The Apothecary’s Curse (Barbara Bennett)

This urban fantasy, I actually did enjoy. The story moves between modern and Victorian timelines, but I found that kept me really interested. Victorian doctor Simon Bell and and apothecary Gaelan Erceldoune became immortal and now must stop a modern pharmaceutical from exploiting their secret.

Confession of a Serial Killer: The Untold Story of Dennis Rader, the BTK Killer (Katherine Ramsland, Ph.D.)

Talk about books that will make your skin crawl, this was beyond just creepy. Much of the story is told in Dennis Rader’s own words and while it’s interesting, it’s also scary as hell.

Garden District Gothic (Greg Herren)

It could be that I wasn’t super excited about this book because I hadn’t read any of the others in the series (this is the 7th Scotty Bradley book). The worst part for me was that the mystery seemed to be just too easily solved. It had the build up to be a really great mystery and I was really let down. I was a little iffy at the beginning because it really seemed to want to be the gayest thing that ever was gay, but things leveled off so that I wasn’t constantly saying to myself, “OK, I get it, these guys are gay!” It’s gay fiction and it seriously wants you to know it. Regardless, ultimately I found the super easy wrap up to be the deal breaker here.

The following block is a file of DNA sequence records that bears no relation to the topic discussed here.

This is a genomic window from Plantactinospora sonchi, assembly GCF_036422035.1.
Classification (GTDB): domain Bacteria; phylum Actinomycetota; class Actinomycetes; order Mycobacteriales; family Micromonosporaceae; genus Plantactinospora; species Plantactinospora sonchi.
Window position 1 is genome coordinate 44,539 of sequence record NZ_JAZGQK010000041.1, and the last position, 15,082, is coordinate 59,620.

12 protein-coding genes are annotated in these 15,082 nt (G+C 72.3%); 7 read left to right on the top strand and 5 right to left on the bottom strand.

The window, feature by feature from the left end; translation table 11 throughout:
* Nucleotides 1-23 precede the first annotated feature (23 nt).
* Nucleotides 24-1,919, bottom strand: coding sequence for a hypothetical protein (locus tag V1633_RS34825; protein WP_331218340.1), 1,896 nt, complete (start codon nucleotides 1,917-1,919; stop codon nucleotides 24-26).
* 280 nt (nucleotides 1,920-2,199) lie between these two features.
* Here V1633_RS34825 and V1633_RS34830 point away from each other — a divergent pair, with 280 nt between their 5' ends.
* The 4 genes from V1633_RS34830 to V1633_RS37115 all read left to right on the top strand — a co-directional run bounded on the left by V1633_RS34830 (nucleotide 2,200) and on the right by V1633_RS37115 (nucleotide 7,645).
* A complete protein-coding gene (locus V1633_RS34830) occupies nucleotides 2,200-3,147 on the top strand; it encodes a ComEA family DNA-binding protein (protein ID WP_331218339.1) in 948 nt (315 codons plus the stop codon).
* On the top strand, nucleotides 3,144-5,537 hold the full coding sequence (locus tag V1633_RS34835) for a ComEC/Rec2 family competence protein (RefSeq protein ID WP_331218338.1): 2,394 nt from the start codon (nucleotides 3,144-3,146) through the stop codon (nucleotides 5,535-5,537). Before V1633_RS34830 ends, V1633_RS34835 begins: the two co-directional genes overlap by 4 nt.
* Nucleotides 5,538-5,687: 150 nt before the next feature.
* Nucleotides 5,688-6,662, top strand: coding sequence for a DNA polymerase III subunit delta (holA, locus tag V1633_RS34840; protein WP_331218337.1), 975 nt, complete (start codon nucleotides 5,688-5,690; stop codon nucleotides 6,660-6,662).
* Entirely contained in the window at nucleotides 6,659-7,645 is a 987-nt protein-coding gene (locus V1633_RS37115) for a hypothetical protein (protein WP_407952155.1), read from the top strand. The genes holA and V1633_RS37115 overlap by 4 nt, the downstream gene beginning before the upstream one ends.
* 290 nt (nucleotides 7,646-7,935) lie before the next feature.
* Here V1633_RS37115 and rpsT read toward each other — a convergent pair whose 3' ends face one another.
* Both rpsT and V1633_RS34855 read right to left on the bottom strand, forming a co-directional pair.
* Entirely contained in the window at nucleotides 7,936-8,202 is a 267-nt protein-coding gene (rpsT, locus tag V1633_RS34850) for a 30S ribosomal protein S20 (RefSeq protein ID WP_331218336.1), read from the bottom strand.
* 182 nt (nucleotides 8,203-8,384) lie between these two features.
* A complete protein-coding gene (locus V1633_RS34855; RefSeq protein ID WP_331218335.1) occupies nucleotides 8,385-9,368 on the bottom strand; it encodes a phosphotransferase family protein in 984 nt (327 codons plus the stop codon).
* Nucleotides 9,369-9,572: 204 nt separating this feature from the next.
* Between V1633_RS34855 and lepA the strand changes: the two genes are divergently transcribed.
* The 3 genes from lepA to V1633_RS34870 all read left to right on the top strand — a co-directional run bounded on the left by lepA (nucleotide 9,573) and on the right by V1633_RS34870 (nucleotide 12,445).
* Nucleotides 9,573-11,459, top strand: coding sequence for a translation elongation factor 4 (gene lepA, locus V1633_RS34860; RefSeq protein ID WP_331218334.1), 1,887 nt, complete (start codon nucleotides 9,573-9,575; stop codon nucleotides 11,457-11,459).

Choose Your Own Misery: The Holidays (Mike MacDonald, Jilly Gagnon)

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I wanted to love this. It was (supposed) to be pure nostalgia for me, since I grew up with the Choose Your Own Adventure books. This was a humorous take on how much the holidays can suck. It was okay, I suppose. Cute. But, it was clearly written from a purely male perspective and I quickly lost interest.